According to a lawsuit filed by a group of Apple support engineers against Apple, the company has denied them overtime pay and meal compensation, each of which are required by California law.
Further, the suit alleges that the workers are subjected to working conditions similar to indentured servitude. One specific example is from network engineer David Walsh who was with Apple from 1995 through 2007. During this time he alleges that he was regularly required to work more than 40 hours per week and spend evenings and weekends on call without any overtime pay or meal compensation.
Employees like Walsh were allegedly classified as management employees as a way around having to pay them for overtime.
No response from Apple so far.
Most who have worked tech support in any form knows a thing about overtime and being on call–pretty unavoidable for most. But, that’s not an excuse for Apple to classify non-managers as managers to save some money if that is in fact what they’re doing.
When SED televisions were shown they were at CEATEC 2006, they combined the picture quality of CRT’s (which at the time provided the sharpest HD image) with the size of a plasma or LCD set so it could have a large screen without taking up 1/3 of your room. The colors were said to be amazing to see in person.
Things were going well for SED when Nano-Proprietary (now called Applied Nanotech Holdings), holders of the patents that Canon were licensing to bring SED televisions to market, sued Canon and things ground to a hault.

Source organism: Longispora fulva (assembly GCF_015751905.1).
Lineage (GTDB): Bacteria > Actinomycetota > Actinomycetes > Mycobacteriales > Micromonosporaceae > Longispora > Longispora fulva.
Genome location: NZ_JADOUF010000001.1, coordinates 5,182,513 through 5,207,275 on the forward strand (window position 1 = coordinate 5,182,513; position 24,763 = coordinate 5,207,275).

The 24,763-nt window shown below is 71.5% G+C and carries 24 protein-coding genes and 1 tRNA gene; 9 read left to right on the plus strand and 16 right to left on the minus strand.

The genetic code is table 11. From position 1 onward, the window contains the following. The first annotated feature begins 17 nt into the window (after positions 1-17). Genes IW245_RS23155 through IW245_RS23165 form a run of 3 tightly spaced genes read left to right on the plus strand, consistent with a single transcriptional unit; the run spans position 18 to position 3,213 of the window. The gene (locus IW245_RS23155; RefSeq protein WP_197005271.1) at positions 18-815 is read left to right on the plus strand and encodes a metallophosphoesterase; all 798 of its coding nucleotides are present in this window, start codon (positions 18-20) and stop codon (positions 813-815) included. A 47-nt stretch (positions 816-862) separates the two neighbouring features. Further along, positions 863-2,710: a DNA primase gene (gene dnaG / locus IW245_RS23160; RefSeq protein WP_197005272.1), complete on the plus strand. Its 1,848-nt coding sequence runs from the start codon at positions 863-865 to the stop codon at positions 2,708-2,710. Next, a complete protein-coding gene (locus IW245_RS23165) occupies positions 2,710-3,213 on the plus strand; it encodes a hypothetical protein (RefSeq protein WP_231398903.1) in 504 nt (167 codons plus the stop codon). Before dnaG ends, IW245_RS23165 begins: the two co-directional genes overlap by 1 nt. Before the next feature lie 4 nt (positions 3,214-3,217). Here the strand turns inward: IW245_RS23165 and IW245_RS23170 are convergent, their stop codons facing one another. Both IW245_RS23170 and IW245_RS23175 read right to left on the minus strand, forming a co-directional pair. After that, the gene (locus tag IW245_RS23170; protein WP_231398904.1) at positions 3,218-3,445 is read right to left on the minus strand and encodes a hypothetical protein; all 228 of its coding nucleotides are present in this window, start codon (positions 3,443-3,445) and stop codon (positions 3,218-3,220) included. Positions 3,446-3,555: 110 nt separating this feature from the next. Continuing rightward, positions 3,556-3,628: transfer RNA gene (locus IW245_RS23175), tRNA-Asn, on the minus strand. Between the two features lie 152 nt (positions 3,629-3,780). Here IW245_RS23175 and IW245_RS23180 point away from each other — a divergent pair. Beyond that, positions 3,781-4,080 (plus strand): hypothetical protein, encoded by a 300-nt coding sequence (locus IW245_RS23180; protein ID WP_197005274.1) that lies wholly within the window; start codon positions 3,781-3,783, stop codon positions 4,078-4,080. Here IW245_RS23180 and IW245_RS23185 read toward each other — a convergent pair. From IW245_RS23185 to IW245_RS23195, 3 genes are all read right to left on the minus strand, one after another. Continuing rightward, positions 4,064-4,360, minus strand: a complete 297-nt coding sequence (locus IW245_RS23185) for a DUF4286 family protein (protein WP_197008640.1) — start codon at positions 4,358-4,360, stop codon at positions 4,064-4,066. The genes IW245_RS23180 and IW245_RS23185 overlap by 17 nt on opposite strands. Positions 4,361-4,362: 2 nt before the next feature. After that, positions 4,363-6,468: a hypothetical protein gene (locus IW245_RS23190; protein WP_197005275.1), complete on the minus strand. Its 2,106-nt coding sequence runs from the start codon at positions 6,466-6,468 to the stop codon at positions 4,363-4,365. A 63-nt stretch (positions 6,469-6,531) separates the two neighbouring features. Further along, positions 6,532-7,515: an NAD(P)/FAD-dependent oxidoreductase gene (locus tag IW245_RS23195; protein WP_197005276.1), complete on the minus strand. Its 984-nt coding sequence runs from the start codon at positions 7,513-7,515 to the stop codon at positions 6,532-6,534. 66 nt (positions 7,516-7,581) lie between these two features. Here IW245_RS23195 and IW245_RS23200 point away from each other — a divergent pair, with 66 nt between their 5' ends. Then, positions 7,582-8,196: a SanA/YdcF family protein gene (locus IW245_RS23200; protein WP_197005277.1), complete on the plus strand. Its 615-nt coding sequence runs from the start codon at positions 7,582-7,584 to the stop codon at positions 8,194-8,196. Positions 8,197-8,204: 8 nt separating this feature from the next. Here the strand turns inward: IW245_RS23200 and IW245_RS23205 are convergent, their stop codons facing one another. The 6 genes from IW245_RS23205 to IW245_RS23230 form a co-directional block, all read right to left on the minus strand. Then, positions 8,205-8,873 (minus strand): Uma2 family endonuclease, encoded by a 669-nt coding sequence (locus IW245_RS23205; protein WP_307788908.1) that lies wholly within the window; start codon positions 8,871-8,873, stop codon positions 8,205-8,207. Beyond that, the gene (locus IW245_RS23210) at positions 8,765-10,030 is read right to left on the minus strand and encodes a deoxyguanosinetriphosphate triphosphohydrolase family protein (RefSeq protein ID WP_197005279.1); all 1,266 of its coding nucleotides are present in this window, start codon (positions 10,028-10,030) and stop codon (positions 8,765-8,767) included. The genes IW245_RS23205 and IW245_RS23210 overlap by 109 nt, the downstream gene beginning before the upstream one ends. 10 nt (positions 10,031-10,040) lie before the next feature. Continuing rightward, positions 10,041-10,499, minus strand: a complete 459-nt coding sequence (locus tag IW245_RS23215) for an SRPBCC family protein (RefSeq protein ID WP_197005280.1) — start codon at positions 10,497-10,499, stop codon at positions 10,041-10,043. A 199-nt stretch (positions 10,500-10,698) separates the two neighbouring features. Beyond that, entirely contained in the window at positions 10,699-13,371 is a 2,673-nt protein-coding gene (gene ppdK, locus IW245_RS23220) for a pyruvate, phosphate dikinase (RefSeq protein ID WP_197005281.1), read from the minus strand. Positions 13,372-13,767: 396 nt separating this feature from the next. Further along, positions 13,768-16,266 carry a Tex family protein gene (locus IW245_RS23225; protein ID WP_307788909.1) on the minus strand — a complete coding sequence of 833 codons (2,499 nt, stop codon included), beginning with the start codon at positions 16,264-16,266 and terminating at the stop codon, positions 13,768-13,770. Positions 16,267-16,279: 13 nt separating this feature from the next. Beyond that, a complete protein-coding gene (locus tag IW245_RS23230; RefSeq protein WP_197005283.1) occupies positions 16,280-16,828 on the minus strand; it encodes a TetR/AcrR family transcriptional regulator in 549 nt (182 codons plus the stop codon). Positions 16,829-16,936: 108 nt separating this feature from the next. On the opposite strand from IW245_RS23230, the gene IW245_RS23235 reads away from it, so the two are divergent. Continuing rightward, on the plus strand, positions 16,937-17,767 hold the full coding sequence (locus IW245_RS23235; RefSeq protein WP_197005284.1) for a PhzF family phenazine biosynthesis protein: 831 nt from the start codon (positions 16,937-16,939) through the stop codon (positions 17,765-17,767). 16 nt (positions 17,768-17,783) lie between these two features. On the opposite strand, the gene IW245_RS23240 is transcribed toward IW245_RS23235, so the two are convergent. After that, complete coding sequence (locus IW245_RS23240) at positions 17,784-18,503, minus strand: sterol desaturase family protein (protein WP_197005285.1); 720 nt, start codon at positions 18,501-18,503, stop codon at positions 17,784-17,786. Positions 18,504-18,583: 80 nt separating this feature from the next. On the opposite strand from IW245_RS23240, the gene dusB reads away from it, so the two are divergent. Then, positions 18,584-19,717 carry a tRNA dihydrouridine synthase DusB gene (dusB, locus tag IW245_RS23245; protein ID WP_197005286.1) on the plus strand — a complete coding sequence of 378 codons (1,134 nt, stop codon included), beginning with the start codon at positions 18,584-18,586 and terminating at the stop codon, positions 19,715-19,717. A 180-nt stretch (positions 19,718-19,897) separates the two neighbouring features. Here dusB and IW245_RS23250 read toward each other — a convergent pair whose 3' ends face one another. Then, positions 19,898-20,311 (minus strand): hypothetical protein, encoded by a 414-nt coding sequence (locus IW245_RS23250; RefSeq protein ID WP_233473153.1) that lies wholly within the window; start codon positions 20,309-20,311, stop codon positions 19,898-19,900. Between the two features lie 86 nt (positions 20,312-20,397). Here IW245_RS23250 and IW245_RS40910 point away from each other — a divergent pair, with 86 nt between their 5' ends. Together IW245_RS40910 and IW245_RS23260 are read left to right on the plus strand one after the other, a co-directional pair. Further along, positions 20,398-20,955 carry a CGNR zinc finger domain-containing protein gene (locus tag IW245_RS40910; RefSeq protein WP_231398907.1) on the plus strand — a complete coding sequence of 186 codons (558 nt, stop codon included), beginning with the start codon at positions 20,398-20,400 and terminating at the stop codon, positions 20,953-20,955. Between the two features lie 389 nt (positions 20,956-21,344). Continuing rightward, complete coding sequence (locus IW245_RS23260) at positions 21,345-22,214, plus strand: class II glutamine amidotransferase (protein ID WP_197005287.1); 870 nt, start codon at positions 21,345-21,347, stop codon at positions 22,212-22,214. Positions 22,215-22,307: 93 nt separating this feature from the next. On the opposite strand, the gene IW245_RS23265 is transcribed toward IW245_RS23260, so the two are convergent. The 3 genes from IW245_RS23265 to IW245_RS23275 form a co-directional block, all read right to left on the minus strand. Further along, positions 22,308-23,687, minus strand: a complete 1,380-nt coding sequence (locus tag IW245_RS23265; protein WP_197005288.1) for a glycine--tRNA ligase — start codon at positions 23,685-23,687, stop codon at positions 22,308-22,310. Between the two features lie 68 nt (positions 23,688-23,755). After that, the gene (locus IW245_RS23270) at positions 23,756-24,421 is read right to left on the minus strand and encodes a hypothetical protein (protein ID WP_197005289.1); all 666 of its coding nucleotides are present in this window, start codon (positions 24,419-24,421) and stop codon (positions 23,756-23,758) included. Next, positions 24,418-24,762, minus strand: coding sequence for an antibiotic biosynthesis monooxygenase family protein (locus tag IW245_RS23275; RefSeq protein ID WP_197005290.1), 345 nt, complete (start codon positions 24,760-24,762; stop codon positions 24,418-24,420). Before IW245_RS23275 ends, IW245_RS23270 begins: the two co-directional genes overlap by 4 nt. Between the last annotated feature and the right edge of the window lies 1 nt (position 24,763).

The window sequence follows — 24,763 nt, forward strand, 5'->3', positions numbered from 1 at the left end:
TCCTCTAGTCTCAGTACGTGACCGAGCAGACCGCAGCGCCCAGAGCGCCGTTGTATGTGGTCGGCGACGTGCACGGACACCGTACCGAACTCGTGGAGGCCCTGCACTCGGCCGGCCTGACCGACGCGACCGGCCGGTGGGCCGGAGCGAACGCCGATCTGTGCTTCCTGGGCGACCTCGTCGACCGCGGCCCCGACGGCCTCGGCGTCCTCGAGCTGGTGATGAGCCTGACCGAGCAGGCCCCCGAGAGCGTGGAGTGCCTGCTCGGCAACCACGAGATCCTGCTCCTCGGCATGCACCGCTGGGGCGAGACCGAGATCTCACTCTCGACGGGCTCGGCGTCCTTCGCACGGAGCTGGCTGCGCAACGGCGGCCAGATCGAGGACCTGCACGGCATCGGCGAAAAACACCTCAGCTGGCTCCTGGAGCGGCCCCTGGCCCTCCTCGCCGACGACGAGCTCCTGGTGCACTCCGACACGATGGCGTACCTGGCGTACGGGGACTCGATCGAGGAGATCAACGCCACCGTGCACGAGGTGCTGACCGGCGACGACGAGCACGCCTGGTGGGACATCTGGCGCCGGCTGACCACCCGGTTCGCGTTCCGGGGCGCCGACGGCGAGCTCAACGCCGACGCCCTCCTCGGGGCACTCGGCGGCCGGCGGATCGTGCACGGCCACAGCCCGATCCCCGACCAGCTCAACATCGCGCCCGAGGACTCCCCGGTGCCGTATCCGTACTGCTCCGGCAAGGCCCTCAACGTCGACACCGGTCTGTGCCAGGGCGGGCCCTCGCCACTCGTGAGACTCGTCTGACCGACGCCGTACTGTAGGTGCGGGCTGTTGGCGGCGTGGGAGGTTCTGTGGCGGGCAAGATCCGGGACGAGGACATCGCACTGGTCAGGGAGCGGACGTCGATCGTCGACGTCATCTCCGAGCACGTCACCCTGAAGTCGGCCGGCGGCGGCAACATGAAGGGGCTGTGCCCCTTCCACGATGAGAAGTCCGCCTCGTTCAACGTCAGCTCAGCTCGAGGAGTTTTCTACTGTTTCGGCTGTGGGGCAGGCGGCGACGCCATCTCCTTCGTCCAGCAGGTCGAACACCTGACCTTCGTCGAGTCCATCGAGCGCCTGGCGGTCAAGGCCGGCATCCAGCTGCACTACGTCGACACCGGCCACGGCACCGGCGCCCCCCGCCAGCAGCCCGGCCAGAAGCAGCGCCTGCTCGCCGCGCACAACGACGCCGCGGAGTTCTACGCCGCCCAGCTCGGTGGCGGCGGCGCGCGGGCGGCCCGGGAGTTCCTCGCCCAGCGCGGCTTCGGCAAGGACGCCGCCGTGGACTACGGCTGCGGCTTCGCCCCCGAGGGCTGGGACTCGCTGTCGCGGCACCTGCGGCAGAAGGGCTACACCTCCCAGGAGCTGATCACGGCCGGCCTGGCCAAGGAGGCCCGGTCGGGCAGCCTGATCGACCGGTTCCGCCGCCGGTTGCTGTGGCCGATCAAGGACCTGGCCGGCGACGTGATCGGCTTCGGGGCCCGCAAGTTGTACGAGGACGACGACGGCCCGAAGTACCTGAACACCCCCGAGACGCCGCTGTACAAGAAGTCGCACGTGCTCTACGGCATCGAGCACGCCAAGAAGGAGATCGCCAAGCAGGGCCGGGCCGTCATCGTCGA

Finally good news for people who thought SED’s would never come to market–the Fifth Circuit Court of Appeals ruled that Canon had not broken its contract with Nano-Proprietary as they are the sold owner of the previous joint venture with Toshiba called SED Inc.
The court also reinstated Canon’s licenses to use the technology, so while it could be a while before SED’s come to market (if they show up at all now–they may have missed their window) it’s at least possible that it happen.
When Hasbro sued JR Software, developers of the popular Facebook game Scrabulous, Hasbro also asked Facebook to block access to the game.
Looks like its back, but under a new name.
The new game, now called Wordscraper, looks a little bit different from the original Scrabulous but it’s essentially the same.
I doubt this will satisfy Hasbro enough to call off the lawsuit but stranger things have happened I guess so we’ll have to wait and see what Hasbro thinks about the move.
At the request of Hasbro, “copyright and trademark holder for Scrabble”, Facebook has disabled access to the Scrabulous game for US and Canadian users because of the lawsuit by Hasbro against the creators of the game.
In case you’re not familiar with Scrabulous, it’s a very Scrabble-like game that users of Facebook would be able to play with one another. In it’s place, Hasbro and Electronic Arts would like you to use their official Scrabble game for Facebook (big surprise).
Why is it just disabled in the US and Canada? Because outside of those territories Hasbro doesn’t own the rights to Scrabble–Mattel does.
If you’re desperate to play Scrabulous you still can, just not on Facebook. The game is still online at the official site for the game, Scrabulous.com.
[Via CNET News]
The 47,000 square foot warehouse is “priced for quick sale” and according to Florida state records the property is owned by Constructora Canahuati which is believed to not be connected to Psystar.
Maybe the owner is selling off the property to kick out Pystar and (hopefully) avoid be dragging into a lawsuit of their very own by Apple?
[Via Yahoo News]